Management: Mechanical removal methods are possible, but only effective if no plant parts are left behind. It is most effective if mechanical removal is followed by herbicide treatment. Several methods of biological control have also been shown to be effective in controlling watermilfoil.
Alternative Plants: Coontail (Ceratophyllum demersum) and waterweed (Elodea canadensis or Elodea nuttallii).
Origin: South Africa.
Introduction: Introduced to the U.S. in 1927 for erosion control, forage and as an ornamental. Still widely planted. Occurs throughout the southern U.S. and Atlantic and Pacific coasts.
Traits: This warm-season perennial bunchgrass grows rapidly and up to 60 inches tall. When introduced, it spread rapidly by developing dense tussocks. This alters once gravely, sparsely vegetated areas to a monoculture of long-lasting grasslands. Self seeds readily, is drought tolerant and has rapid early growth.
Effects: Tends to form monotypic stands of little forage value. Creates large amounts of flammable fuel.
Management: Mechanical treatments and burning only temporarily reduce the biomass. Repeated and persistent herbicide control is required to remove this tough plant.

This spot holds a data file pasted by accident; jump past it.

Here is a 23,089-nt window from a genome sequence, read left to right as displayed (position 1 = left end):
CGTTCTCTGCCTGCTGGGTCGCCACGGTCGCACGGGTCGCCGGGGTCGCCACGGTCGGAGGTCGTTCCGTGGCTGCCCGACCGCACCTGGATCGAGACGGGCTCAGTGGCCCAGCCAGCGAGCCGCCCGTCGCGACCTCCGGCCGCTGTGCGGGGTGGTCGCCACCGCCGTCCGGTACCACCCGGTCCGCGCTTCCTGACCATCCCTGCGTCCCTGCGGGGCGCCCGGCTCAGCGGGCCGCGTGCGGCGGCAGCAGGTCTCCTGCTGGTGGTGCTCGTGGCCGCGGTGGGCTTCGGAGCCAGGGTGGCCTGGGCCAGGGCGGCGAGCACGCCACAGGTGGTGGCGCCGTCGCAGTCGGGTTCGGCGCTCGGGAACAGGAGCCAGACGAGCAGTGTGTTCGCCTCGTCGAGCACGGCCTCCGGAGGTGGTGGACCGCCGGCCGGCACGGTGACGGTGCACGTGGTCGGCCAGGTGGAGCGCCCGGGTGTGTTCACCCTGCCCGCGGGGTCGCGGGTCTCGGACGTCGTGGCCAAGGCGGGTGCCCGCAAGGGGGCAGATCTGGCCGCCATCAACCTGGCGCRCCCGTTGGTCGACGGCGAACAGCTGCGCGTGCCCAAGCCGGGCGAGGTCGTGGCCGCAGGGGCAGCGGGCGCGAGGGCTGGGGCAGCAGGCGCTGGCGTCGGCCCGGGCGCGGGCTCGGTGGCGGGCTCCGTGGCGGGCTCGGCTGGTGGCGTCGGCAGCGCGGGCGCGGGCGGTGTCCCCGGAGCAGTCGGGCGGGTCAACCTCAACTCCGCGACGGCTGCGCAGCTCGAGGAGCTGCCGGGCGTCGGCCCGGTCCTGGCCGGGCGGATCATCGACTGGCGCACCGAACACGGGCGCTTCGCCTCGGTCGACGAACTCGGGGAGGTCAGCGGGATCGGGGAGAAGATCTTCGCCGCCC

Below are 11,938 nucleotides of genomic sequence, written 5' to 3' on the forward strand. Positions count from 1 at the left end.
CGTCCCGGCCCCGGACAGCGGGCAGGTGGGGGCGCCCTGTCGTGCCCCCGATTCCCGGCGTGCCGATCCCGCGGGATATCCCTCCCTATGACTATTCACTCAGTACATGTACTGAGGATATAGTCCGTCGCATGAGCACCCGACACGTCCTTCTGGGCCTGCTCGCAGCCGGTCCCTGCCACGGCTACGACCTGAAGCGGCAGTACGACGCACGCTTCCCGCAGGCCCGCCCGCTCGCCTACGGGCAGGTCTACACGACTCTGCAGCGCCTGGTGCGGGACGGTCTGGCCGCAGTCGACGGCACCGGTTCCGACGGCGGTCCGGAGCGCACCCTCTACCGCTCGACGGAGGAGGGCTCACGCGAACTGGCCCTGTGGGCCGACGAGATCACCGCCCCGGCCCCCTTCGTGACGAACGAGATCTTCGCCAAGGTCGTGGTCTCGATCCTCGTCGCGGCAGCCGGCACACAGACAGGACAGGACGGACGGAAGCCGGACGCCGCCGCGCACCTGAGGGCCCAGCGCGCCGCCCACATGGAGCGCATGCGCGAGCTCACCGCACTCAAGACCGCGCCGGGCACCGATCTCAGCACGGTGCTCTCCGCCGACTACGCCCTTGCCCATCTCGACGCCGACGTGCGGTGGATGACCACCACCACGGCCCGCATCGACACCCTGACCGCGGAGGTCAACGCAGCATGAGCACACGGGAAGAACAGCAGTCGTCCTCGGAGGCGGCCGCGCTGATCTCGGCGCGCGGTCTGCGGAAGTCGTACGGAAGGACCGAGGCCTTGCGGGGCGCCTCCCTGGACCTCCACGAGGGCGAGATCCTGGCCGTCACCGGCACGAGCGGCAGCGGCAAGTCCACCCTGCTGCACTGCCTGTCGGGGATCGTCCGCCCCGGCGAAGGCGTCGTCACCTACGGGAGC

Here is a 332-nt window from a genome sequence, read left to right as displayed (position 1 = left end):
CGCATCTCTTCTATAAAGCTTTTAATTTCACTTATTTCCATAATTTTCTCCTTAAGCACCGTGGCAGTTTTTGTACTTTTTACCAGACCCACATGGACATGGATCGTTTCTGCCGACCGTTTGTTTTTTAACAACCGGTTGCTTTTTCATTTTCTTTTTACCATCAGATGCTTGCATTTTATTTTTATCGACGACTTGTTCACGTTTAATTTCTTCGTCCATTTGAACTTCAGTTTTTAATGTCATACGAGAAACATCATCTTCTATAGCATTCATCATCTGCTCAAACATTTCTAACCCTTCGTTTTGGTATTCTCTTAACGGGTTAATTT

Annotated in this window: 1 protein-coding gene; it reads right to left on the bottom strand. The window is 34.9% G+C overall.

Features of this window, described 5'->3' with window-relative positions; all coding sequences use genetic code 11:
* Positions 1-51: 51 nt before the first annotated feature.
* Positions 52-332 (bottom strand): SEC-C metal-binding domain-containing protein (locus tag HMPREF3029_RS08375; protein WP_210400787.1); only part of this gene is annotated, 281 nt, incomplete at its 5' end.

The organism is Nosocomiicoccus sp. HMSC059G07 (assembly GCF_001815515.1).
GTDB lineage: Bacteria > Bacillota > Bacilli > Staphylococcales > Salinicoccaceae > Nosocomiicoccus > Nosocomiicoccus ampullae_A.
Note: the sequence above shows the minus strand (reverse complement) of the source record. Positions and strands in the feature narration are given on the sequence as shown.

Alternative Plants: Eastern gamagrass (Tripsacum dactyloides), big bluestem (Andropogon gerardii), and giant sandreed (Calamovilfa gigantea).
Origin: Europe, Western Asia and Africa.
Introduction: This plant was brought to the U.S. in the early 1900s as an ornamental plant. Now found across much of the U.S. and is still commonly sold and planted.
Traits: Large iris with showy yellow flowers. Grows in fresh or brackish water and can occupy areas with low oxygen content. Can tolerate high soil acidity and requires high levels of nitrogen for optimum growth. All parts of the plant are poisonous.
Effects: Large plants that can form dense colonies in wet areas, displacing native species.
Management: Can be effectively controlled by aquatic-approved herbicides. Use caution when pulling out this plant because it can cause skin irritation. Seed pods can be removed to help control population expansion. Small populations can be eliminated by digging out the rhizomes.
Alternative Plants: Lizard’s tail (Saururus cernuus), Self-heal (Prunella vulgaris).
Extension Specialist,Wildlife Ecology and Management
Professor, Rangeland Ecology and Management
Former Assistant Extension Specialist, Consumer Horticulture